In Minnesota, the Partners Program has focused on restoring specific types of habitats. The main emphasis of the program has been wetland restoration and more recently, upland/prairie restoration or establishment. The Partners Program has also become increasingly involved in restoring in-stream aquatic habitat as well as streambank vegetation through the use of bioengineering techniques.
In Minnesota, the Service is partnering with a number of entities to help restore and establish important fish habitat and stabilize streambanks on the Rock River for the federally endangered Topeka shiner. Work is ongoing as more private landowners become interested in restoring that type of wetland habitat on their land.
Native grasslands or prairies provide important habitat for many species of wildlife. The vast grasslands of long ago spread from the northwestern to the southeastern tip of the State of Minnesota and consisted of a variety of plant communities. The diversity of plant species provided sources of food, cover and breeding habitat for migratory songbirds and waterfowl. It was also home for large mammals such as bison and elk. In Minnesota, through the Partners Program, over 14,000 acres of upland prairie habitat have been restored on private property.
The Partners Program in Minnesota is carried out through the cooperation of private landowners who voluntarily offer drained wetlands and degraded uplands for restoration. Assistance is offered either in the form of informal advice on design and location of potential restoration projects, or design and funding of restoration projects through a voluntary Wildlife Management Agreement with the landowner. With this voluntary arrangement, habitats are restored at little or no cost for participating landowners who agree to protect their restored wetlands for a minimum of 10 years, and their restored uplands for a minimum of 20 years. Most habitat restoration projects are accomplished through a partnership not only with the individual landowner, but also with other contributing partners. This helps defray costs for all involved, establishes the most cost-effective conservation practice, and provides high quality habitat. This cooperative effort helps all partners achieve mutual conservation objectives.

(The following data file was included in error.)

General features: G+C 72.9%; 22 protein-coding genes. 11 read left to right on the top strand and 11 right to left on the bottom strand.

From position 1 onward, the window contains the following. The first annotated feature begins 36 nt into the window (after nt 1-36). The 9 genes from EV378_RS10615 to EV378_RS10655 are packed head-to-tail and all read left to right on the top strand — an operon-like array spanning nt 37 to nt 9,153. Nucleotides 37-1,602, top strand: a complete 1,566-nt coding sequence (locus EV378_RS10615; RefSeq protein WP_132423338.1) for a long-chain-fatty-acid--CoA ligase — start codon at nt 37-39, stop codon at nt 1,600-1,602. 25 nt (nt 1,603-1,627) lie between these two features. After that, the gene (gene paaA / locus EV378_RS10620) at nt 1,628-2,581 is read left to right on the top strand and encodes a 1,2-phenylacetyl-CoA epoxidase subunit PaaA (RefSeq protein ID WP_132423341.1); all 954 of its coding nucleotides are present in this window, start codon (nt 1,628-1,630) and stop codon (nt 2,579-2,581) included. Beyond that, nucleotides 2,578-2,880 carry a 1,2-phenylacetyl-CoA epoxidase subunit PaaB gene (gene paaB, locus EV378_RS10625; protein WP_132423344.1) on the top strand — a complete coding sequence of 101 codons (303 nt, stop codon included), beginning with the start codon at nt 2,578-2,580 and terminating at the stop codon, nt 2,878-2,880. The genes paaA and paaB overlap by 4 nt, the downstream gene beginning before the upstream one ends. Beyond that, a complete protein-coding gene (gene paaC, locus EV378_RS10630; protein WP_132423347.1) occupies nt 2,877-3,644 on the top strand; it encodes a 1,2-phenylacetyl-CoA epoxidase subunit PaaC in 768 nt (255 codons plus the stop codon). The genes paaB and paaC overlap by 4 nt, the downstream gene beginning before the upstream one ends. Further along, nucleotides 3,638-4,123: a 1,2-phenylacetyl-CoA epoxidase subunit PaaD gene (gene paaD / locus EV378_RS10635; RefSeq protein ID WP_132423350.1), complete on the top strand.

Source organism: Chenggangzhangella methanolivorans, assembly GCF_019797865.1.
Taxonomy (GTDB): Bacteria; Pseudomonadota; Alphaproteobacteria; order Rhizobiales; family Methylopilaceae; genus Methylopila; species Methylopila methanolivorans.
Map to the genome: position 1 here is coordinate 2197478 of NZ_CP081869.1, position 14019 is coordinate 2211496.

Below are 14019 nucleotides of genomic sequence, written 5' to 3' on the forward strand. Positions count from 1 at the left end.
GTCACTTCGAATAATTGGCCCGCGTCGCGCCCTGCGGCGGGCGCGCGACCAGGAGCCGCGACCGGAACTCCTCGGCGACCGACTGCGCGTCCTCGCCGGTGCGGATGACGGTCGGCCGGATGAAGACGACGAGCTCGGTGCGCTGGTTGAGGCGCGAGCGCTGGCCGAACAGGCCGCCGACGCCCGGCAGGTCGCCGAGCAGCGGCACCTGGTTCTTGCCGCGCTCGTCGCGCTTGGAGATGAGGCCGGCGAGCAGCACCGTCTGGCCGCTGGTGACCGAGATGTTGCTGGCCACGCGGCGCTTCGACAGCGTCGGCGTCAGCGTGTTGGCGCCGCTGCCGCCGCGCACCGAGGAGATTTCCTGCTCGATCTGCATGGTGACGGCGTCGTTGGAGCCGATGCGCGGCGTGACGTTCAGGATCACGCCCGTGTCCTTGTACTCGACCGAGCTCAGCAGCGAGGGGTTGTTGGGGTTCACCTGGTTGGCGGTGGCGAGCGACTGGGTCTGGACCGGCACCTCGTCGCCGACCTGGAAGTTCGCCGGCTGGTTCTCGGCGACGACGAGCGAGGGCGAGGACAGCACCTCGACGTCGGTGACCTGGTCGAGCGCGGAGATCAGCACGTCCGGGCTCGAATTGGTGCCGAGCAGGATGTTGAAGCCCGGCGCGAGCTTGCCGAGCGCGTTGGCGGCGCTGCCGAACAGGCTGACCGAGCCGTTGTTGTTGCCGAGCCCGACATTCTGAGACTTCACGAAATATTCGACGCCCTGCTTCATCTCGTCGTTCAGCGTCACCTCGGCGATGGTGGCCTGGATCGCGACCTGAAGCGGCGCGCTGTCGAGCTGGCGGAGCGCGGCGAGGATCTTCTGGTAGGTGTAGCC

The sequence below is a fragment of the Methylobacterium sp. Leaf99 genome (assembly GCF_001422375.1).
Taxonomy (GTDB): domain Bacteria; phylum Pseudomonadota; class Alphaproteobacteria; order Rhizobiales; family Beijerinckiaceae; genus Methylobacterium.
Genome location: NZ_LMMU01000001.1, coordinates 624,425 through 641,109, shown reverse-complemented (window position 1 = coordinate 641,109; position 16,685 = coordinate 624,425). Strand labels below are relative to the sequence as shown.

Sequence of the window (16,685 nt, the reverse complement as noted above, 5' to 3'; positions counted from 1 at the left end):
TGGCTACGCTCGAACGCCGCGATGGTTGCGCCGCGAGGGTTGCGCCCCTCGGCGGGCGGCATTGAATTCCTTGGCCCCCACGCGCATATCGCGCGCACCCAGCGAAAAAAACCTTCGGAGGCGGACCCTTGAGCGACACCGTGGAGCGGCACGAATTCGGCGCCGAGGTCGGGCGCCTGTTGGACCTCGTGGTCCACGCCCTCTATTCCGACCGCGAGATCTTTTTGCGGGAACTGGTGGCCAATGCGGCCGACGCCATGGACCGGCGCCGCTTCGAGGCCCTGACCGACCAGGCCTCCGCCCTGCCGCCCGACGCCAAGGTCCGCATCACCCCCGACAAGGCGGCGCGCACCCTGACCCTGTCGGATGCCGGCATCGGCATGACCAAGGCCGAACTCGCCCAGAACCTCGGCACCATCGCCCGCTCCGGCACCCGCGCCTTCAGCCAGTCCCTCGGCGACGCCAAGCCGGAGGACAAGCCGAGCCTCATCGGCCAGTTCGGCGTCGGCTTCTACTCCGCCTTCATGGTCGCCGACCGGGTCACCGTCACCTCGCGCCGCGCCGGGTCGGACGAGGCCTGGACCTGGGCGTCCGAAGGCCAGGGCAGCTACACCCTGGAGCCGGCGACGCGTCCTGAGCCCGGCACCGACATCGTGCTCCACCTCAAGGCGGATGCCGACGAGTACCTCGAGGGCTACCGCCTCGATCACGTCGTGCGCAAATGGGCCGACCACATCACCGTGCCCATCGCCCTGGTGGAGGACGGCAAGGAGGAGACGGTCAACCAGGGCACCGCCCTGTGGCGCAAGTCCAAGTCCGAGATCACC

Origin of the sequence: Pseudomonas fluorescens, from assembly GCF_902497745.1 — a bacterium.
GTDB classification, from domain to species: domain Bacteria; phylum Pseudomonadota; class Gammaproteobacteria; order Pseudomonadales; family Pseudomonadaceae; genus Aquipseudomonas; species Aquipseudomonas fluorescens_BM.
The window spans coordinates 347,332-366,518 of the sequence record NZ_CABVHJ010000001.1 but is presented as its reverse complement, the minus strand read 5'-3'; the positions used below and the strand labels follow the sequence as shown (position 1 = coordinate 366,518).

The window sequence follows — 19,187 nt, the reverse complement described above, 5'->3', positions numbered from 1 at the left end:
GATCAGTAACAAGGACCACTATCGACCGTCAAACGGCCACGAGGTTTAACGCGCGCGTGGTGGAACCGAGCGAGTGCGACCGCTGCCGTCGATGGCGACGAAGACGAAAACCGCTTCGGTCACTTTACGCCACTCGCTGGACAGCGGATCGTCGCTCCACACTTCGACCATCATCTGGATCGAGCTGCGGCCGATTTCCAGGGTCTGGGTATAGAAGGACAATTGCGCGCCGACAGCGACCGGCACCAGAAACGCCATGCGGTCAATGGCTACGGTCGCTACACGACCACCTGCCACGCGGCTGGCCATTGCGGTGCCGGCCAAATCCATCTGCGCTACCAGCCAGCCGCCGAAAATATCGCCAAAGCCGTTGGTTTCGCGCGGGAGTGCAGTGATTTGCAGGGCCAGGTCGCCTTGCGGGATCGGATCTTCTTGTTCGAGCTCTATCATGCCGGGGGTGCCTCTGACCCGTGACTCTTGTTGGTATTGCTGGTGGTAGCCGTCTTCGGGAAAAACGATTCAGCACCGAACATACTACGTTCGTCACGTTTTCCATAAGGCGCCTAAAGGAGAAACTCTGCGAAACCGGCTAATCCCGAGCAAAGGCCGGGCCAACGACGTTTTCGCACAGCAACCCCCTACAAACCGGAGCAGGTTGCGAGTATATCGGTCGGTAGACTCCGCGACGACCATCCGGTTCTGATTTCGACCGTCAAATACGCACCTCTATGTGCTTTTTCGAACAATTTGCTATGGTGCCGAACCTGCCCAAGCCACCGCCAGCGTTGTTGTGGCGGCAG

Typically, the “dirt work” is accomplished using either Service personnel and equipment, if the project is located near a refuge or Wetland Management District, or a private contractor is hired through the Partners Program to complete the project as designed by Service personnel.
REMINDER: This listing is a free service of LandCAN.
Partners for Fish and Wildlife Program in Minnesota is not employed by or affiliated with the Land Conservation Assistance Network, and the Network does not certify or guarantee their services. The reader must perform their own due diligence and use their own judgment in the selection of any professional.
Contact Partners for Fish and Wildlife Program in Minnesota
434 Great Oak Drive
St. Cloud, Minnesota 56301 Phone:
320 253-4682 Toll Free: